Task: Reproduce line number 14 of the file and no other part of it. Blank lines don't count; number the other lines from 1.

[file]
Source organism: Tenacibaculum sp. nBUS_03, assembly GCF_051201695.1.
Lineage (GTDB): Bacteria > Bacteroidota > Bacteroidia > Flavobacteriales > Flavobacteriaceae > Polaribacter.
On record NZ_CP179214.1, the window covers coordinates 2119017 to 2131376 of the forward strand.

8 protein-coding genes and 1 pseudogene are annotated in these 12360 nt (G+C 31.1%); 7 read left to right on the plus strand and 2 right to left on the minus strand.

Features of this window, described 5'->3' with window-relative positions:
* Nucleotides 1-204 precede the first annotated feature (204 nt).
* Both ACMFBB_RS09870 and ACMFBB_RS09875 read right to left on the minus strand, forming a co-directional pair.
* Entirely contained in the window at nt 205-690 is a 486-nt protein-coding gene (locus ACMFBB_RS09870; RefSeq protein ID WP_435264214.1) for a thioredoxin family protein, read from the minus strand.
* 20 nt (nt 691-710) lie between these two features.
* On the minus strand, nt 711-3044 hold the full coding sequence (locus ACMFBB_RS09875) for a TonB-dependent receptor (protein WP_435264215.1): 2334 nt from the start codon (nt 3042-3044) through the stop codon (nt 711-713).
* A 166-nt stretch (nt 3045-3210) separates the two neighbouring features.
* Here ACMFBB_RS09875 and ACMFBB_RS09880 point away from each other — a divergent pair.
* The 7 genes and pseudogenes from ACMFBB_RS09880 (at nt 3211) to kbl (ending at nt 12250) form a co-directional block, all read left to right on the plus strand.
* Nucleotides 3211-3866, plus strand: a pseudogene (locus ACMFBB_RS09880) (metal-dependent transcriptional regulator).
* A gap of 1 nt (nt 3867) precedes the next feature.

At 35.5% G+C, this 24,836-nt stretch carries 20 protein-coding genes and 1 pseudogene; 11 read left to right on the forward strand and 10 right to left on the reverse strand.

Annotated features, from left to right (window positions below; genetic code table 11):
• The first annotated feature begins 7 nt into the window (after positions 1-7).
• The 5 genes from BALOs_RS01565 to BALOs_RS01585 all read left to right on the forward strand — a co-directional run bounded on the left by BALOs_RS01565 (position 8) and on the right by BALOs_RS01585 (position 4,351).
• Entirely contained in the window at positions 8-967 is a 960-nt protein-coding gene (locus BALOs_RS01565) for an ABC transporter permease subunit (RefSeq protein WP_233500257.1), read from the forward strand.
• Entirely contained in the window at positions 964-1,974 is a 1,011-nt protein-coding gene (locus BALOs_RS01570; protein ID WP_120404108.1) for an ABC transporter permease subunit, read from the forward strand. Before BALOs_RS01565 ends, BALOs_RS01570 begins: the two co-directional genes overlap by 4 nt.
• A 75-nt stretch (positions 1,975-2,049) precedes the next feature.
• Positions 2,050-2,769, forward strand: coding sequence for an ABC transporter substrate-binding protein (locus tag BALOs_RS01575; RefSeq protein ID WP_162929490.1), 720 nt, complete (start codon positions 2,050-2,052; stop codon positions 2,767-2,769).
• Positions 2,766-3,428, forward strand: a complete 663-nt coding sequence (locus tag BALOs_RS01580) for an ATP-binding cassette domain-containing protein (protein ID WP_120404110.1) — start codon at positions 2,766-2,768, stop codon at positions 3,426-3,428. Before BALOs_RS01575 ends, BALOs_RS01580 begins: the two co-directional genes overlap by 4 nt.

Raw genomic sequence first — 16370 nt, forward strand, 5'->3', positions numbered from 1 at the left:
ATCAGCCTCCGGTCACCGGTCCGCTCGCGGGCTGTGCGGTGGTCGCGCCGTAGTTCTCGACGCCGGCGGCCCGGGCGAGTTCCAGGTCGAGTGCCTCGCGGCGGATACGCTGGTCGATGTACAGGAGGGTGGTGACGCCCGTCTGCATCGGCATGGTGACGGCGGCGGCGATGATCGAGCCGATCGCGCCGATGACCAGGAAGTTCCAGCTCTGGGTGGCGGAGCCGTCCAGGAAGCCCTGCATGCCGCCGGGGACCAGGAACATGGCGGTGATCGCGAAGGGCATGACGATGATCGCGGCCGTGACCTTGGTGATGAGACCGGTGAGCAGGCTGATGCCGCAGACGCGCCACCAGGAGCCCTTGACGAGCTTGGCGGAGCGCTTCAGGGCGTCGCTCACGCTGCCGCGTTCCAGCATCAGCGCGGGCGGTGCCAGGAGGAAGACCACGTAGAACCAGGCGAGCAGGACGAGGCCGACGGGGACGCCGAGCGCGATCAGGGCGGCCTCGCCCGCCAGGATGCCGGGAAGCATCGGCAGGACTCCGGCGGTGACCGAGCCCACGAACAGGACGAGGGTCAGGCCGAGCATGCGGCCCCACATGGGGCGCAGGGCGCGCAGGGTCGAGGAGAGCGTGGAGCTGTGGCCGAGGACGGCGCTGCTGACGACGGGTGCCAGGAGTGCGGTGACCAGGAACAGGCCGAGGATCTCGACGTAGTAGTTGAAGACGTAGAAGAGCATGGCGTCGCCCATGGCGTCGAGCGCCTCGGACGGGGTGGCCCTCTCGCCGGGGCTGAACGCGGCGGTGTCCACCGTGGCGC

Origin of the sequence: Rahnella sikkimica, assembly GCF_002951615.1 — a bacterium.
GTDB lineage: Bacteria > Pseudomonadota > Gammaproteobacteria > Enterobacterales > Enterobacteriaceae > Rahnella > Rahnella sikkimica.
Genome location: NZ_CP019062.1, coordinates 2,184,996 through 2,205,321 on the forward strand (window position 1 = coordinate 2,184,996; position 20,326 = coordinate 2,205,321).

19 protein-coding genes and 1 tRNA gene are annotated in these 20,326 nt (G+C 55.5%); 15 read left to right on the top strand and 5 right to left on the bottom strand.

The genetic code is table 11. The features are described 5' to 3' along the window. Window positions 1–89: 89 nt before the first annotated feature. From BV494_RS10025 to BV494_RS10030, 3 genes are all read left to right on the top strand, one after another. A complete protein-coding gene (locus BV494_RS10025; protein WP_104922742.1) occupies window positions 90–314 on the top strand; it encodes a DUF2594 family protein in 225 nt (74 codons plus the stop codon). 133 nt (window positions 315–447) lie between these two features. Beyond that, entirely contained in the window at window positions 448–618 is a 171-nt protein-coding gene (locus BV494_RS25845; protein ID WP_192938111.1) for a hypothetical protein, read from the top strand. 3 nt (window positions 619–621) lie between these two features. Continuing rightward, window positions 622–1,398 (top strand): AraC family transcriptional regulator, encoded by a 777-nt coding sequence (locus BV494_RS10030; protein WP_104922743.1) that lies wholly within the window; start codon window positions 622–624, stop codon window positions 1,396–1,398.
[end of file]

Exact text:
* Nucleotides 3211-3866, plus strand: a pseudogene (locus ACMFBB_RS09880) (metal-dependent transcriptional regulator).